1. Stop constantly checking email
Most people from the moment they walk into work obsessively check their inboxes for any new emails. It’s good to want to be on the ball and respond to colleagues or clients in a timely manner. However, you should not schedule your tasks based around email. Complete your most pressing tasks first then respond to easy emails. Check back with your emails every 60-90 minutes.
2. Break your workload into small pieces
Who hasn’t looked down at a to-do list and felt hopeless to get it done? You aren’t alone. For most people looking at a robust to-do list seems overwhelming seeing everything written out. The more overwhelming it seems the less likely it is that you will even begin doing it. Make these tasks or projects less scary by breaking down the steps into simple tasks. The simpler the task the more likely you’ll act on it to take it off your plate.
3. Give yourself a deadline
Deadlines force you to discipline yourself and keep yourself motivated. If you need to, make yourself accountable by telling your fellow coworkers your time table. For example if you work for a large insurance agency and promise to do a market analysis for your Senior-focused agents tell them “I’ll finish this Medicare Supplement analysis for North Carolina by Tuesday at 3pm.” Making people aware of your deadline goals helps you keep tabs on your production.
4. Take a break
Work often demands that we be on our A-game and be a top performer. However, complex work can be a big brain drain and leave you exhausted. The best way to combat mental fatigue is by taking breaks. Surf the web for 10 minutes, take a walk or leave at lunchtime. Separating yourself for just a few minutes helps your mind recharge itself so you can be productive throughout the rest of the day.
5. Stop multi-tasking
We’ve all been trained to think multi-tasking is the best way to complete tasks in a timely manner. Although, psychologists have found that constantly multi-tasking results in more time lost, and divided focus. It ends up causing us to constantly take away focus from top priorities to handle lesser ones. Instead, you need to focus on one task at a time to get it done the right way.
6. Eliminate distractions
Office life can be busy, loud and also fun. With the business world come distractions like noisy office equipment, co-workers, computers, constant emails, and phone calls. Close the 100 website tabs you have open and only leave what you need to complete your top priority. If you need to put on headphones or light music to get in the zone or whatever makes you feel at ease then do it.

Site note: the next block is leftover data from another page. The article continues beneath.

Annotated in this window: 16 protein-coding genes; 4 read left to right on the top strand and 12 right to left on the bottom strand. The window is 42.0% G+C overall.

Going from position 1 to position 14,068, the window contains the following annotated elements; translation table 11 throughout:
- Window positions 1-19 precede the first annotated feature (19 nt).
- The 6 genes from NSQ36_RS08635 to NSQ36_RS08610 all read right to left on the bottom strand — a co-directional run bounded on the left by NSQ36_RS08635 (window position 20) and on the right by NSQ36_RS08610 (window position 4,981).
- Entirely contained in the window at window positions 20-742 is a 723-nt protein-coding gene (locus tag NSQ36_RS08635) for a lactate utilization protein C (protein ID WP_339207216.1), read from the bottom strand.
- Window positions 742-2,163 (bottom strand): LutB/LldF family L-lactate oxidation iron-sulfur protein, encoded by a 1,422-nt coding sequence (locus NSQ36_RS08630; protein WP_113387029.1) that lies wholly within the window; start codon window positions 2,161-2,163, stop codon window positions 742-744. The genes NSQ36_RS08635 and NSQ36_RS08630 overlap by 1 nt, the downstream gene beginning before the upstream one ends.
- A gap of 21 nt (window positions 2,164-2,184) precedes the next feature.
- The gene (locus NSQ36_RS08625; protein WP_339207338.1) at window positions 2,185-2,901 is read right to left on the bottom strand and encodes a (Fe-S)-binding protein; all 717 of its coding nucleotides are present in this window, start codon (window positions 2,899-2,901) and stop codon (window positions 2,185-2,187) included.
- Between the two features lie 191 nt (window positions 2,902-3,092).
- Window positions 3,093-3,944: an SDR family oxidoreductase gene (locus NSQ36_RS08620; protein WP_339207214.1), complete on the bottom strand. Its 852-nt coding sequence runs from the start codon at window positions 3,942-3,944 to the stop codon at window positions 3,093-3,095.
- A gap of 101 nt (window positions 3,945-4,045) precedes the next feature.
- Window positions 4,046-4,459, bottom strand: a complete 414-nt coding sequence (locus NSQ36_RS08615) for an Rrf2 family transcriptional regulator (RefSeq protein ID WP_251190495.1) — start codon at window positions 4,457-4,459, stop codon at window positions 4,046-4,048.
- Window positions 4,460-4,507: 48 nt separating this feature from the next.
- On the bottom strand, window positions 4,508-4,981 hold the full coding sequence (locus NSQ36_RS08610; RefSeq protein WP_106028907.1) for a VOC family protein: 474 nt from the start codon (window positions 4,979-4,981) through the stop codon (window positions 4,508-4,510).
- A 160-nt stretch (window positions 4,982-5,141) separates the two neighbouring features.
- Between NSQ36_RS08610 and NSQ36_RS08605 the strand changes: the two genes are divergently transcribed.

7. Start your day eating the frog
“Eat a live frog every morning, and nothing worse will happen to you the rest of the day.”
Get in early and do your least favorite task or the task you are most likely to put off first. Why? Getting the worst task done first makes the rest of your day’s priorities seem less daunting. For example, if you dread doing phone follow-ups about appointments with your potential Medicare clients and procrastinate doing it at all then do it first. You will feel relieved to conquer your hard task and make the rest of your day seem so much easier.
8. Don’t be afraid to say “no”
Are you constantly asked to attend meetings or help out others finish their tasks? It may be time for you to start saying “no.” Work is hard enough trying to meet your own personal goals for the day without being interrupted or pulled into projects that you don’t own. If you feel awkward saying “no” then simply explain what projects or tasks you are currently working on that would make attending a meeting difficult.
Many of us are guilty of letting our inboxes, desks, and offices get into a state of disarray. Organizing doesn’t have to mean hours and hours of laborious work. Take 5 minutes every day to just go through email and organize into your messages into categorized folders. As an insurance agent or agency owner, designate folders to keep records of client correspondence, inter-office communication, and financial records. These emails serve as a record of business and should be easily found at all times.
10. Prep for tomorrow
Before you leave work to head home, brainstorm what you may need for tomorrow. Do you have appointments with your Medicare clients or will you be in-office doing AHIP training? If you are having clients come into the office for a needs analysis for Final Expense you can plan on arriving early to make sure your office is clean and there is an area set up for guests. Or if you will be giving a presentation make sure the computer and projector will be ready to use. Planning ahead saves you time for tomorrow and will put you in a positive state of mind.